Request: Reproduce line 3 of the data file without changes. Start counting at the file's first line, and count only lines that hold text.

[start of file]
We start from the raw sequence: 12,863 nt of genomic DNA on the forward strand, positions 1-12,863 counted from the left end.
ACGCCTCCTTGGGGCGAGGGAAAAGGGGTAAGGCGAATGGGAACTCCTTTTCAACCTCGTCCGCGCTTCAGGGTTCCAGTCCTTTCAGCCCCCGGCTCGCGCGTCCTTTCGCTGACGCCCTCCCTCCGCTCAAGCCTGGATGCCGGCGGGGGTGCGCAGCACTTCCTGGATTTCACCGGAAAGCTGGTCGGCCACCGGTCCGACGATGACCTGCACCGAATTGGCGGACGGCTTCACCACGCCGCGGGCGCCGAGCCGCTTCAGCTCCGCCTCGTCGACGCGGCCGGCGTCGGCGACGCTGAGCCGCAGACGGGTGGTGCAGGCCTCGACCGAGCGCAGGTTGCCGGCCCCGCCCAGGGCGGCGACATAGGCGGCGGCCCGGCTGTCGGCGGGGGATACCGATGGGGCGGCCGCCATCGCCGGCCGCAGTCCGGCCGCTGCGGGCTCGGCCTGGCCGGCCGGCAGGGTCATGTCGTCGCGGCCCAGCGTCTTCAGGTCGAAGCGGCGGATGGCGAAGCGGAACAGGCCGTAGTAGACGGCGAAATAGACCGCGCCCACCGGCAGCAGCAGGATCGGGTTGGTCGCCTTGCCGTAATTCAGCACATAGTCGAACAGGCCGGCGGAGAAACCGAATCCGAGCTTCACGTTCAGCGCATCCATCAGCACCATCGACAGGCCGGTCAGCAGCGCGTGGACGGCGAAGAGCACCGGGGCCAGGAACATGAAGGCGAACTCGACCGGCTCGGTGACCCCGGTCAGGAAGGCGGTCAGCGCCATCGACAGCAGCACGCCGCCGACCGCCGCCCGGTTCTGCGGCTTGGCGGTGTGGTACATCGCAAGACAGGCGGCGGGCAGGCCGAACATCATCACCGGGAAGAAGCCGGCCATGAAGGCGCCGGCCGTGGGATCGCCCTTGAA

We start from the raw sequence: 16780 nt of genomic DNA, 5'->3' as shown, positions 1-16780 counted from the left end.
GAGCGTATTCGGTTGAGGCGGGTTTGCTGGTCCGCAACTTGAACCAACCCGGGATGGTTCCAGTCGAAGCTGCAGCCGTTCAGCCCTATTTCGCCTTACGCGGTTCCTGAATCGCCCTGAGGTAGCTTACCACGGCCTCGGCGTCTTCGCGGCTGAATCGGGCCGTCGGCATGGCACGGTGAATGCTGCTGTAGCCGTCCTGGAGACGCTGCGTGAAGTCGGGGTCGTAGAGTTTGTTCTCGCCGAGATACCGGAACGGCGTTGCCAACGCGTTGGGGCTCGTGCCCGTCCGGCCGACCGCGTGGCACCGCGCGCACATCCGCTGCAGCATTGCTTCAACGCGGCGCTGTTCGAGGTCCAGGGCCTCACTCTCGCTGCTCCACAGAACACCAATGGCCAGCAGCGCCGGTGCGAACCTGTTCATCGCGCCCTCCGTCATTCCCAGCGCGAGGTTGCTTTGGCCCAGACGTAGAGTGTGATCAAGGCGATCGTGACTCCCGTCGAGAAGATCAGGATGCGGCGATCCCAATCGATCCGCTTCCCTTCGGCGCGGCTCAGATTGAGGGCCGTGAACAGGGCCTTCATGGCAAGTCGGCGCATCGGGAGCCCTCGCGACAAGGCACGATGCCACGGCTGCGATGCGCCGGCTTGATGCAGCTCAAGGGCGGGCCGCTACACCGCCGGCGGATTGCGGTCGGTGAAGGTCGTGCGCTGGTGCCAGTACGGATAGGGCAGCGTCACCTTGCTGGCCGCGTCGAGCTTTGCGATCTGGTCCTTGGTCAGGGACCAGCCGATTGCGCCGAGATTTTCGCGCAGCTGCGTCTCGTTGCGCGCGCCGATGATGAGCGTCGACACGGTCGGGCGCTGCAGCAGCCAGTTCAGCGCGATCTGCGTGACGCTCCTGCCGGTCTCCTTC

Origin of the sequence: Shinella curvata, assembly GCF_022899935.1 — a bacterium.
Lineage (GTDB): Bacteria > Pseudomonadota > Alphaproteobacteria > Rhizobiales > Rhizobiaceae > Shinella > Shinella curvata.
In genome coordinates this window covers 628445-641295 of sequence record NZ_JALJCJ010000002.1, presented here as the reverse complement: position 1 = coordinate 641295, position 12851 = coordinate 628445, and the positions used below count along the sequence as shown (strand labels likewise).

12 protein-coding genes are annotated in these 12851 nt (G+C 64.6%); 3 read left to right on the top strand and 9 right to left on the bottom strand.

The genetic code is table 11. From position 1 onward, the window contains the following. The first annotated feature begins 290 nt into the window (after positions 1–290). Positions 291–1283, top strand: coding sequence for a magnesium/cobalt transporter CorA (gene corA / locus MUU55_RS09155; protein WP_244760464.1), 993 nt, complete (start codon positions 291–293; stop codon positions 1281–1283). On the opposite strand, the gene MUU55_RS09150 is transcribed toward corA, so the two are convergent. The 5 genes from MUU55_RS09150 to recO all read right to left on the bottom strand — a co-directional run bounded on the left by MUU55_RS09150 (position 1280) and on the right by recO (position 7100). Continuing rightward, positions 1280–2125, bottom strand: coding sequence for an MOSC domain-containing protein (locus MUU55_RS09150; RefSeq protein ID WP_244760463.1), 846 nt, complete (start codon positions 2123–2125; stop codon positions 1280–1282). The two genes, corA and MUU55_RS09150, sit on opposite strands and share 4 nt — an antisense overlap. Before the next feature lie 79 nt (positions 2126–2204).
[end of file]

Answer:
We start from the raw sequence: 16780 nt of genomic DNA, 5'->3' as shown, positions 1-16780 counted from the left end.